Ryan Gosling Transcends Ryan Gosling

A friend of mine loves to tell the story of when she saw Drive. The film, a neon spectacle of exploding and disintegrating and bleeding bodies, made her laugh. She says that she and her friends were repeatedly hushed, and insists that they were on the verge of being asked to leave. Now, Drive is not a comedy, and the humorous moments it has are few. But my friend didn’t need jokes. She had Ryan Gosling.

Gosling, star most recently of Blade Runner 2049, is quite accomplished. The “Accolades” section of his Wikipedia entry directs to a separate page—“List of awards and nominations received by Ryan Gosling”—but there exists a school of thought that questions his success. Its adherents promulgate a simple argument: that Gosling is a bad actor. They deride his facial expressiveness and his lack of facial expressiveness; they say that his looks are his only draw, and that he’s not that handsome; their sole non-contradictory criticism might be that Gosling, regardless of role, always just plays Gosling.

Keep that in mind.

Act I: Drive (2011)

Gosling, as “the Driver,” stands in an elevator with Carey Mulligan, as Irene, and a large man. (Warning: the scene is graphically violent.) The Driver notices a gun in the large man’s jacket, and pulls Irene behind him. Time slows, the lights brighten, and the Driver kisses Irene. Gosling is less an actor than a conduit for the score’s somber keys and synths, a surface against which light bounces; after the kiss, a foot stomping on the large man’s head, stomping, stomping, bloodlust embodied. When Irene leaves the elevator, distraught, the Driver sees his own barbarity in her departure. Gosling, sweating, is Cain, damned to wander.

A puzzling righteousness marks the belief that Gosling’s acting is overhyped. It’s almost iconoclastic—Gosling, as Hollywood pretension given human form, should be humbled. Google “Ryan Gosling bad actor”: although some top links praise Gosling, among the results are Reddit threads debating his acting abilities, similar discussions on other forums (“is ryan gosling the most overrated actor of all time?”), and a Deadspin article by Albert Burneko titled “Some Ryan Gosling Movies That People Like Actually Are Not Good.” In it, Burneko writes:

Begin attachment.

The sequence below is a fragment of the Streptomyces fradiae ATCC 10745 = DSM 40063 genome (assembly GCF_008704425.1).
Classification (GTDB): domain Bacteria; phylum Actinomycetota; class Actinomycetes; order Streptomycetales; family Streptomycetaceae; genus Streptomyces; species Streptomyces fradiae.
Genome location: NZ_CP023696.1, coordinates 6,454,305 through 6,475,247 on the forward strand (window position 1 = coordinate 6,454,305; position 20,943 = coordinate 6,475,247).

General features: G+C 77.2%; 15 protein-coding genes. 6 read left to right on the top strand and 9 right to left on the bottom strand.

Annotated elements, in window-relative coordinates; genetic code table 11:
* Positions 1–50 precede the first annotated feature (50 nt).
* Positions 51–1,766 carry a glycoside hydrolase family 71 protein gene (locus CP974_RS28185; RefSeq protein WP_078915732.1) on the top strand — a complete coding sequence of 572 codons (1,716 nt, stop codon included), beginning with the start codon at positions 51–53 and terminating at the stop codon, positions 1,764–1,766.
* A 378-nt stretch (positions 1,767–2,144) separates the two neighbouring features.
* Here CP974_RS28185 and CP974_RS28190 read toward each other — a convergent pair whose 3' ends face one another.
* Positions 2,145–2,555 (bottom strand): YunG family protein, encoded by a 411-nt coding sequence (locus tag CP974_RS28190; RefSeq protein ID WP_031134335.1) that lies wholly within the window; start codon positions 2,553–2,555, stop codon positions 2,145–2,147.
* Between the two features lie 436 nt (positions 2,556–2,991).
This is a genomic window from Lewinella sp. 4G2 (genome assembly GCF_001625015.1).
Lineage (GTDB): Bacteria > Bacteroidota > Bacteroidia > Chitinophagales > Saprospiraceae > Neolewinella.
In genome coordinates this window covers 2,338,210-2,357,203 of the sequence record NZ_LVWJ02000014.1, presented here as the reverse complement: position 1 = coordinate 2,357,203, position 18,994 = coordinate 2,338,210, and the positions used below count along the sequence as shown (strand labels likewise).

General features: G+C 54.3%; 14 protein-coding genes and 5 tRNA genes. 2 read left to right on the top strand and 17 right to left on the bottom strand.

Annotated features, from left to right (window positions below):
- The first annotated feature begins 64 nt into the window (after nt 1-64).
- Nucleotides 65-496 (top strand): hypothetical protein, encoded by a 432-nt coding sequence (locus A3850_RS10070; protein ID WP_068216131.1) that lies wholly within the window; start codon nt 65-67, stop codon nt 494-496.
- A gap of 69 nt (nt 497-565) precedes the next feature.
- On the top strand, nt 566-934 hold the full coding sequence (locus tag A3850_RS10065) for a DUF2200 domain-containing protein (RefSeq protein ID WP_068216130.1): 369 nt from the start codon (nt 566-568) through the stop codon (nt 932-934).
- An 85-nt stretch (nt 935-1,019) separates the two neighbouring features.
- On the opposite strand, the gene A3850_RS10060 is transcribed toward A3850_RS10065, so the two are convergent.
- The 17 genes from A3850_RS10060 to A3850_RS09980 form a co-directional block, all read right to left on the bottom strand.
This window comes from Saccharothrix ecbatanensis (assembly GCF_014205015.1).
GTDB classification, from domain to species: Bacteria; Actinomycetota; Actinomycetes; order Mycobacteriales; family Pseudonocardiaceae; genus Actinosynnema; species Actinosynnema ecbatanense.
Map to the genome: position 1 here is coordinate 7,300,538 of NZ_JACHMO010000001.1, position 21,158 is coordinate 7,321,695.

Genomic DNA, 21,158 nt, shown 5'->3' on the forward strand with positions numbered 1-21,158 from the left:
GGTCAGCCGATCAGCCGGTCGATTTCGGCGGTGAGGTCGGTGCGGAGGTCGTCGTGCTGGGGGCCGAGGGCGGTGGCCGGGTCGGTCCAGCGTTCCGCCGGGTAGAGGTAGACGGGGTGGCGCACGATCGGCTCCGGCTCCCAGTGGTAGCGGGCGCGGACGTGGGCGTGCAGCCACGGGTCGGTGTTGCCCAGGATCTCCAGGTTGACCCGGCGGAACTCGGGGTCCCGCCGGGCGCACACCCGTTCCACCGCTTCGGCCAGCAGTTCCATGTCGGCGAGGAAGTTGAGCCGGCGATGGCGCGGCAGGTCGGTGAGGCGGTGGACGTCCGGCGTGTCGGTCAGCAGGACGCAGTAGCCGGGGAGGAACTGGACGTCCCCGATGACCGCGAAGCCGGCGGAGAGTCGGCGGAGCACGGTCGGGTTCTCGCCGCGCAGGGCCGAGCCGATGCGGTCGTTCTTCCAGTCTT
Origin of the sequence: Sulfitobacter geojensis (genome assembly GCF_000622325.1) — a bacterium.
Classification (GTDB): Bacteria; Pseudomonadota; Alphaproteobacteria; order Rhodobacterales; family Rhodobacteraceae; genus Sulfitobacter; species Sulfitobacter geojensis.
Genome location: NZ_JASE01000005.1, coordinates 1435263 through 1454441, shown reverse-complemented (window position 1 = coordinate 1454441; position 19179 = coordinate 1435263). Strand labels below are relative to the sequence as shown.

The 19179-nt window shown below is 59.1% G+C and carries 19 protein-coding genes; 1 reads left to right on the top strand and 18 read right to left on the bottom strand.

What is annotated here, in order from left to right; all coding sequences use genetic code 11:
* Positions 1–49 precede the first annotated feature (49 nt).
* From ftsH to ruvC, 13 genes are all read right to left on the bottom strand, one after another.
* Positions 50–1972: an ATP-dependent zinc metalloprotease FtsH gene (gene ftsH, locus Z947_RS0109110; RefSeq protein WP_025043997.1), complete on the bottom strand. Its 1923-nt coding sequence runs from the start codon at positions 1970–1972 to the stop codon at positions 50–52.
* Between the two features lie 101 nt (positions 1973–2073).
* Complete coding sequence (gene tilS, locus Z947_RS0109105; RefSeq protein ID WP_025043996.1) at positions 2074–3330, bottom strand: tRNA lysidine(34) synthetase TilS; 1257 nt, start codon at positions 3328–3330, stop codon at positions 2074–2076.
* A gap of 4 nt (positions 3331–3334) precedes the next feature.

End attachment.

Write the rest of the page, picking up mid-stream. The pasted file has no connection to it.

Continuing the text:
Ryan Gosling is a handsome man who is understood to choose good roles in ambitious awards-y movies, and then to not make many facial expressions in those movies, in a style of acting that we are meant to understand is “understated,” for which you’re then meant to signal your appreciation as a way of indicating refined appreciation for refined things.

So there’s faux-refinement, which manifests itself as appreciation for Gosling, and then there’s genuine refinement, which looks like smug condescension. Enlightened moviegoers don’t enjoy Drive—they derive pleasure, instead, from the knowledge that they are pure, immune to pulp and popular appeal, perched somewhere above Ryan Gosling and those foolish enough to like him.

Act II: The Big Short (2015)

Gosling, as Jared Vennett, pitches Steve Carell, as Mark Baum. Vennett is offering credit default swaps, a complicated piece of financial vulturism. He rebukes his assistant for standing too close to him, his words equally muted and venomous; he argues that his math is sound by saying that his Asian quantitative analyst, who speaks English, does not speak English; he uses Jenga blocks to depict the housing market crash, promising lush profit margins. Potential energy courses through Gosling’s suit, humming, eager to become kinetic, to colonize and privatize and ravage. Wearing the black wig that is his hood, he is the grim reaper, come to cut the Western thread.

The average actor memorizes lines, rehearses, and acts. But Gosling does something else: he shapeshifts. He is the point at which writing and direction and flesh intersect. Some say that Gosling studied Brando a bit too closely. It would be more honest to say that whatever force possessed Brando has found a new host in Gosling.


My aforementioned Drive-disliking friend told me that, because Gosling is a stereotypically handsome white man in Hollywood, he is a blank slate onto which people can project whatever they like. Maybe she’s right. There is indeed a mechanical distance that marks much of Gosling’s work. He often speaks less in words than in twitches, each subtle movement an invitation to forget that there’s a screen, a void, between him and you.